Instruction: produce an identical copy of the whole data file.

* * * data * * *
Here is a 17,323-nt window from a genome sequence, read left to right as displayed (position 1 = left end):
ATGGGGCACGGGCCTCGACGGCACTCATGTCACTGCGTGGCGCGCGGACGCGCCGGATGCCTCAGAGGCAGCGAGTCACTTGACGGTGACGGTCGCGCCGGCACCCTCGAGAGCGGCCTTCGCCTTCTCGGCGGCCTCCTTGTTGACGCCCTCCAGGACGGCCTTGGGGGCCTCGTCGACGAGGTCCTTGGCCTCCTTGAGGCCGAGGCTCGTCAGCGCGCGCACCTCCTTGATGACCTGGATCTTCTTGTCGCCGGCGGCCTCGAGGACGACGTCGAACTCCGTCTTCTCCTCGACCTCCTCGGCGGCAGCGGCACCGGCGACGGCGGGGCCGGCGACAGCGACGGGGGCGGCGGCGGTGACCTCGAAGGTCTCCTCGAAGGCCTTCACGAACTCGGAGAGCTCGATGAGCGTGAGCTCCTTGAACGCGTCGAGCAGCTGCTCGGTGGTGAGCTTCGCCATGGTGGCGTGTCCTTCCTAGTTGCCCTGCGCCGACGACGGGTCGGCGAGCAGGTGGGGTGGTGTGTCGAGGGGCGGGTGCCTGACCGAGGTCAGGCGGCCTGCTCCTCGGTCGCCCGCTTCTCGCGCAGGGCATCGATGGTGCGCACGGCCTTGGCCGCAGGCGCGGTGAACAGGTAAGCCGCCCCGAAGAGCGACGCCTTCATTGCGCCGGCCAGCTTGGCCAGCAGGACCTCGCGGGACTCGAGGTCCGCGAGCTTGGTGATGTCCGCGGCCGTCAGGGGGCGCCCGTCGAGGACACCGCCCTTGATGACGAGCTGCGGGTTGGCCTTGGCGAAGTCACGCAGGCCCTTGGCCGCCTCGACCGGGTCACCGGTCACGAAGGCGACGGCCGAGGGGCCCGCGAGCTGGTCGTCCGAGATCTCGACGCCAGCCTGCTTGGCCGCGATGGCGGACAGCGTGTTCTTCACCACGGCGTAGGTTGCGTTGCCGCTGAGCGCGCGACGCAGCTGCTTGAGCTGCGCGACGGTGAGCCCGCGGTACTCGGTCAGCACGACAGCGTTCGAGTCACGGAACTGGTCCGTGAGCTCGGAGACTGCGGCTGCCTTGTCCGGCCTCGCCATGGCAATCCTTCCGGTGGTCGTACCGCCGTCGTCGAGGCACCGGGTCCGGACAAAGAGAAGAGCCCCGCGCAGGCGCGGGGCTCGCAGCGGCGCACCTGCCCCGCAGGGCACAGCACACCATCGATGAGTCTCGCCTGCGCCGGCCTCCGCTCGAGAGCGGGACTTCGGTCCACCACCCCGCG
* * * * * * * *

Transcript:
Here is a 17,323-nt window from a genome sequence, read left to right as displayed (position 1 = left end):
ATGGGGCACGGGCCTCGACGGCACTCATGTCACTGCGTGGCGCGCGGACGCGCCGGATGCCTCAGAGGCAGCGAGTCACTTGACGGTGACGGTCGCGCCGGCACCCTCGAGAGCGGCCTTCGCCTTCTCGGCGGCCTCCTTGTTGACGCCCTCCAGGACGGCCTTGGGGGCCTCGTCGACGAGGTCCTTGGCCTCCTTGAGGCCGAGGCTCGTCAGCGCGCGCACCTCCTTGATGACCTGGATCTTCTTGTCGCCGGCGGCCTCGAGGACGACGTCGAACTCCGTCTTCTCCTCGACCTCCTCGGCGGCAGCGGCACCGGCGACGGCGGGGCCGGCGACAGCGACGGGGGCGGCGGCGGTGACCTCGAAGGTCTCCTCGAAGGCCTTCACGAACTCGGAGAGCTCGATGAGCGTGAGCTCCTTGAACGCGTCGAGCAGCTGCTCGGTGGTGAGCTTCGCCATGGTGGCGTGTCCTTCCTAGTTGCCCTGCGCCGACGACGGGTCGGCGAGCAGGTGGGGTGGTGTGTCGAGGGGCGGGTGCCTGACCGAGGTCAGGCGGCCTGCTCCTCGGTCGCCCGCTTCTCGCGCAGGGCATCGATGGTGCGCACGGCCTTGGCCGCAGGCGCGGTGAACAGGTAAGCCGCCCCGAAGAGCGACGCCTTCATTGCGCCGGCCAGCTTGGCCAGCAGGACCTCGCGGGACTCGAGGTCCGCGAGCTTGGTGATGTCCGCGGCCGTCAGGGGGCGCCCGTCGAGGACACCGCCCTTGATGACGAGCTGCGGGTTGGCCTTGGCGAAGTCACGCAGGCCCTTGGCCGCCTCGACCGGGTCACCGGTCACGAAGGCGACGGCCGAGGGGCCCGCGAGCTGGTCGTCCGAGATCTCGACGCCAGCCTGCTTGGCCGCGATGGCGGACAGCGTGTTCTTCACCACGGCGTAGGTTGCGTTGCCGCTGAGCGCGCGACGCAGCTGCTTGAGCTGCGCGACGGTGAGCCCGCGGTACTCGGTCAGCACGACAGCGTTCGAGTCACGGAACTGGTCCGTGAGCTCGGAGACTGCGGCTGCCTTGTCCGGCCTCGCCATGGCAATCCTTCCGGTGGTCGTACCGCCGTCGTCGAGGCACCGGGTCCGGACAAAGAGAAGAGCCCCGCGCAGGCGCGGGGCTCGCAGCGGCGCACCTGCCCCGCAGGGCACAGCACACCATCGATGAGTCTCGCCTGCGCCGGCCTCCGCTCGAGAGCGGGACTTCGGTCCACCACCCCGCG